2- As the study was retrospective and with a telephone interview, factors such as problems with random sampling or misconceptions of the mothers or their husbands about the outcome of screening or the direction of the interview.

3- In the study, more than 30% of the people did not participate in the interview, which can affect the results obtained. In such studies, families who have faced problems within the screening process may be more likely to participate in these interviews and bias the results.

4- Basically, NIPT was not included in the national Down syndrome screening protocol in 2017, and on the other hand, integrated serum test was recommended for pregnant women who did not have access to NT (nuchal translucency) ultrasound. It is not clear whether in that study, participants in the two-stage integrated serum test were considered within false positive results. It seems that in the mentioned study, due to the weakness in understanding different types of screening and diagnostic tests, the FPR was stated higher.

5- To calculate the FPR, this number had to be calculated for each of the different screening methods, so potential problem in any of them could be further analyzed individually.

6- Goals of guidelines can differ with actual state of screening.

Also, regarding the claim of high rate of invasive diagnostic tests in the health centers and the whole country, in the new Down syndrome screening guideline (version 2020), the Genetics Office of The Ministry of Health has changed the cutoff for recommending invasive sampling from 1/250 to 1/10 for most cases. This would greatly reduce the rate of amniocentesis and CVS. So, potential sampling-related abortions will come close to zero.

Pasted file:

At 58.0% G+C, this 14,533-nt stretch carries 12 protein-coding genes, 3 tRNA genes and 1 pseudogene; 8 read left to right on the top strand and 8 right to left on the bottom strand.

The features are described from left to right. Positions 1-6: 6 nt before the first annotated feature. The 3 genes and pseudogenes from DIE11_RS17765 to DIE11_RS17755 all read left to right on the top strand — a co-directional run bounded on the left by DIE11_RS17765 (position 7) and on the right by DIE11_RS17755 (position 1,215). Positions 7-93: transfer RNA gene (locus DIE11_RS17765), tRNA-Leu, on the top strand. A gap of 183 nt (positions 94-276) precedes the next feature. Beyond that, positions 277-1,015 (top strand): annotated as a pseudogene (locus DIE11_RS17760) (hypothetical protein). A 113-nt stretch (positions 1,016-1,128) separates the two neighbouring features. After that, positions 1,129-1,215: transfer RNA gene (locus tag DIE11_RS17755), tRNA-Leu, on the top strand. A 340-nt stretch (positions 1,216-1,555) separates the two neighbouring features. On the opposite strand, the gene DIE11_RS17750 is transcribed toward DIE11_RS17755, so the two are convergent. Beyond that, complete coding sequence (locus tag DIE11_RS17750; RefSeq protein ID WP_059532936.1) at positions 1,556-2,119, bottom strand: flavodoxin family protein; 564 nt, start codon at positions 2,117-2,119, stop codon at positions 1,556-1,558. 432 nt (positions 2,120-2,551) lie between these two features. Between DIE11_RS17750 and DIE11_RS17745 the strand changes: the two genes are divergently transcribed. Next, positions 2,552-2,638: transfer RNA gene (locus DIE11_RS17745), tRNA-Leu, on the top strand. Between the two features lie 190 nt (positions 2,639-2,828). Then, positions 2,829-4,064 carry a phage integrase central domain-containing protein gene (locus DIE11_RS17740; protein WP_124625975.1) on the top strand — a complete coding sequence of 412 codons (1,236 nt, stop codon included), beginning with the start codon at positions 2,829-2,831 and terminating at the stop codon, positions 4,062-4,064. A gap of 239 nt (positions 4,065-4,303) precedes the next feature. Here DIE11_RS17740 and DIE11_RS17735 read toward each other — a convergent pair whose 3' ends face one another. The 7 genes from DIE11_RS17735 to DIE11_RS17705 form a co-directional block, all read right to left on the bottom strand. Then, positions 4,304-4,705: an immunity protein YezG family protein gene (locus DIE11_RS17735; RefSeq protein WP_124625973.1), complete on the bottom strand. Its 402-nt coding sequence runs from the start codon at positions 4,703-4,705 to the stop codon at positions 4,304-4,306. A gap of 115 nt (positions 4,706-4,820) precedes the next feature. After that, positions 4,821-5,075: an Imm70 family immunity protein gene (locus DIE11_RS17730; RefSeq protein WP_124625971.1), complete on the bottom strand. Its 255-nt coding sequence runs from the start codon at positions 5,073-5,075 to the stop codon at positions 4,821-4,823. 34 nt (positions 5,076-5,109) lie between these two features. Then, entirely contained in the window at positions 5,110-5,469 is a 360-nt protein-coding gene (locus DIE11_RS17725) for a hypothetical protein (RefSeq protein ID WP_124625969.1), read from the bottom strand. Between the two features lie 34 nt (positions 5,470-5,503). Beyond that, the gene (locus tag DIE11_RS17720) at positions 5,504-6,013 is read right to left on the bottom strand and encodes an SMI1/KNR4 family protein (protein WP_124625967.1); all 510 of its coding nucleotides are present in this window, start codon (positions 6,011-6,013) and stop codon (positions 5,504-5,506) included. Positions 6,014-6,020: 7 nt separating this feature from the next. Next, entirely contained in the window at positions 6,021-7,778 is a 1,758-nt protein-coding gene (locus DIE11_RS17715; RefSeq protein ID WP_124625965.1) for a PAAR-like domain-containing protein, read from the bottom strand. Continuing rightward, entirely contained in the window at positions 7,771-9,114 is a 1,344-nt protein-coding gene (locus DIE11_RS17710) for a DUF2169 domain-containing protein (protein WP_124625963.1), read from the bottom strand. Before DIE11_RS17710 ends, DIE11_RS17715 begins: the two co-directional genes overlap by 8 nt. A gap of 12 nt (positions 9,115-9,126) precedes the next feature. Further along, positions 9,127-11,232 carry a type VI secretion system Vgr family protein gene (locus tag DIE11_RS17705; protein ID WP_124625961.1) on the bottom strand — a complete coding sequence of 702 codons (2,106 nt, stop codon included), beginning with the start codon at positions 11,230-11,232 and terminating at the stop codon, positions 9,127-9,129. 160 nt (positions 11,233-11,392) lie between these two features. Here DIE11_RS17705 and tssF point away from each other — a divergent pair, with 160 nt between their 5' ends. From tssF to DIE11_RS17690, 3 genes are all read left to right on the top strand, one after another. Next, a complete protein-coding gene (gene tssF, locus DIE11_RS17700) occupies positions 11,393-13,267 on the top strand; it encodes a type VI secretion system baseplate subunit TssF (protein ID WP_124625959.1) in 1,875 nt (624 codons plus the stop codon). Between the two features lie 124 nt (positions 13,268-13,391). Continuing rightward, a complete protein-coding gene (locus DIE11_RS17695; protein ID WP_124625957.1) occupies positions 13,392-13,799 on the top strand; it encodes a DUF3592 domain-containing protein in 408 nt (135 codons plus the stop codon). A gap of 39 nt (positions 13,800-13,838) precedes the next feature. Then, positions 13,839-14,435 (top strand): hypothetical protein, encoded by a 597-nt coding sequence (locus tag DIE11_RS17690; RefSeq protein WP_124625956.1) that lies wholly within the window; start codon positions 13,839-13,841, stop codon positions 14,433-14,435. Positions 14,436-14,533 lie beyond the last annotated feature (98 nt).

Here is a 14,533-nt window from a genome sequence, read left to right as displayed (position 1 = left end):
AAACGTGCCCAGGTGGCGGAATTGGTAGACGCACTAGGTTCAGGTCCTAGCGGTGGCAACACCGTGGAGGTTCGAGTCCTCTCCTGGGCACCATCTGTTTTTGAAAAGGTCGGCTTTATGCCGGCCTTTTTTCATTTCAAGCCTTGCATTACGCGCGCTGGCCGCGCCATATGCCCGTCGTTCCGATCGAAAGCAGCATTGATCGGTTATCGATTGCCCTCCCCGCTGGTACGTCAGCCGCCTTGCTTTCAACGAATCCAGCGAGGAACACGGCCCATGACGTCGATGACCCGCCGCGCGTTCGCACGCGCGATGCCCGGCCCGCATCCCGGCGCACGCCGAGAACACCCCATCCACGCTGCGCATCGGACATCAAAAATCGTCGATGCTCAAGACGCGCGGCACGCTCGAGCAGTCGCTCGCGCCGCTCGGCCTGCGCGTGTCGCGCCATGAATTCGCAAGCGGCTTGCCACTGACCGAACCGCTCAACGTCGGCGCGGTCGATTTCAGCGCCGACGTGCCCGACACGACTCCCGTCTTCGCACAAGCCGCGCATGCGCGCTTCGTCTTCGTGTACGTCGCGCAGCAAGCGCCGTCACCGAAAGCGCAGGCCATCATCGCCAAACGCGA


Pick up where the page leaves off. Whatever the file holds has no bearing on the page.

Regarding the rate of abortion in the second trimester, which has been attributed to screening and said that illegal abortion of about 20,000 to 33,000 fetuses per year is due to high-risk screening results and inability of mothers to perform additional tests due to high cost of diagnostic tests. The number comes from considering that we only have 0.5% spontaneous abortion rate in the second trimester and any extra numbers belongs to the above-mentioned induced abortions. In fact, they were totally wrong about the spontaneous abortion rate in second trimester which can vary from 1 to even 5% and their observed second trimester abortion rate (2.6 - 2.7%) is within this range. Also, differences between races and ethnicities in spontaneous abortion rate must be considered.